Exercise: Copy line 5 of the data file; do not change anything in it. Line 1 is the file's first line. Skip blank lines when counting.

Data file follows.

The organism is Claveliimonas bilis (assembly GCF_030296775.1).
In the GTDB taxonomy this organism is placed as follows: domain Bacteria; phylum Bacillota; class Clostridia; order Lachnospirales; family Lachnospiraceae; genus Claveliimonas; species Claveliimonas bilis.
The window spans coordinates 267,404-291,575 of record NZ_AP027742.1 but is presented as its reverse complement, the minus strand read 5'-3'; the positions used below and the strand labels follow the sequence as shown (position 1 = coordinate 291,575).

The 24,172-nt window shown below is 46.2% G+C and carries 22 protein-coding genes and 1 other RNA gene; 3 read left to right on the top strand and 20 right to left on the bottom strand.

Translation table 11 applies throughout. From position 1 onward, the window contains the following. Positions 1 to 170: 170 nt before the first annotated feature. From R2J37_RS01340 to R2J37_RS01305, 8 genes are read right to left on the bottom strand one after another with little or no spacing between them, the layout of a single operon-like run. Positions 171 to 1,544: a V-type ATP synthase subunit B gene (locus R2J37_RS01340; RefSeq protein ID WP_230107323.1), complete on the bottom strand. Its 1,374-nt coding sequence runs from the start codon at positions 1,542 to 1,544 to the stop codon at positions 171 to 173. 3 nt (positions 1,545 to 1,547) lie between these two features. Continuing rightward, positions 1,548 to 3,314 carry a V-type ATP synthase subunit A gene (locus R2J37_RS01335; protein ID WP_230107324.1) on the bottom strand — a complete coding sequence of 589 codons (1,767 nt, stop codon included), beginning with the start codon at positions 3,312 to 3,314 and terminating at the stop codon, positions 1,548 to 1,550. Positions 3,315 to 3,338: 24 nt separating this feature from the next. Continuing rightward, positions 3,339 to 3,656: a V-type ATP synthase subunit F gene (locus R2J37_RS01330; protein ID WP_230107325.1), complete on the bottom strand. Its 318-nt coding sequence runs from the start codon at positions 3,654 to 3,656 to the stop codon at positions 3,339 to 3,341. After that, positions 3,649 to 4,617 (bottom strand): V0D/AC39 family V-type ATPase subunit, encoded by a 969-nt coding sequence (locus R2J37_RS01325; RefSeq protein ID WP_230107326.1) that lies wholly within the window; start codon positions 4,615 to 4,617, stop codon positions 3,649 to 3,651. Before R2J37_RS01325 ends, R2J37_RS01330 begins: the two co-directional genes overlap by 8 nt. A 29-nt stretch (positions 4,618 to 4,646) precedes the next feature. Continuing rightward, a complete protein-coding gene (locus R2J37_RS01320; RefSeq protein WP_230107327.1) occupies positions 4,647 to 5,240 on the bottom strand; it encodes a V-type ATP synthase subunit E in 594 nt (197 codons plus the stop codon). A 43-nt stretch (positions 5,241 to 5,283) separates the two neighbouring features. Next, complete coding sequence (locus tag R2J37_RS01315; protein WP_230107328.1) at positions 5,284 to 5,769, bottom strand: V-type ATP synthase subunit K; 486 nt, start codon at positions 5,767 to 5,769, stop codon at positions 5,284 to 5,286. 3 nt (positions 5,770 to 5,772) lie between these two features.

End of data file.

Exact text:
Translation table 11 applies throughout. From position 1 onward, the window contains the following. Positions 1 to 170: 170 nt before the first annotated feature. From R2J37_RS01340 to R2J37_RS01305, 8 genes are read right to left on the bottom strand one after another with little or no spacing between them, the layout of a single operon-like run. Positions 171 to 1,544: a V-type ATP synthase subunit B gene (locus R2J37_RS01340; RefSeq protein ID WP_230107323.1), complete on the bottom strand. Its 1,374-nt coding sequence runs from the start codon at positions 1,542 to 1,544 to the stop codon at positions 171 to 173. 3 nt (positions 1,545 to 1,547) lie between these two features. Continuing rightward, positions 1,548 to 3,314 carry a V-type ATP synthase subunit A gene (locus R2J37_RS01335; protein ID WP_230107324.1) on the bottom strand — a complete coding sequence of 589 codons (1,767 nt, stop codon included), beginning with the start codon at positions 3,312 to 3,314 and terminating at the stop codon, positions 1,548 to 1,550. Positions 3,315 to 3,338: 24 nt separating this feature from the next. Continuing rightward, positions 3,339 to 3,656: a V-type ATP synthase subunit F gene (locus R2J37_RS01330; protein ID WP_230107325.1), complete on the bottom strand. Its 318-nt coding sequence runs from the start codon at positions 3,654 to 3,656 to the stop codon at positions 3,339 to 3,341. After that, positions 3,649 to 4,617 (bottom strand): V0D/AC39 family V-type ATPase subunit, encoded by a 969-nt coding sequence (locus R2J37_RS01325; RefSeq protein ID WP_230107326.1) that lies wholly within the window; start codon positions 4,615 to 4,617, stop codon positions 3,649 to 3,651. Before R2J37_RS01325 ends, R2J37_RS01330 begins: the two co-directional genes overlap by 8 nt. A 29-nt stretch (positions 4,618 to 4,646) precedes the next feature. Continuing rightward, a complete protein-coding gene (locus R2J37_RS01320; RefSeq protein WP_230107327.1) occupies positions 4,647 to 5,240 on the bottom strand; it encodes a V-type ATP synthase subunit E in 594 nt (197 codons plus the stop codon). A 43-nt stretch (positions 5,241 to 5,283) separates the two neighbouring features. Next, complete coding sequence (locus tag R2J37_RS01315; protein WP_230107328.1) at positions 5,284 to 5,769, bottom strand: V-type ATP synthase subunit K; 486 nt, start codon at positions 5,767 to 5,769, stop codon at positions 5,284 to 5,286. 3 nt (positions 5,770 to 5,772) lie between these two features.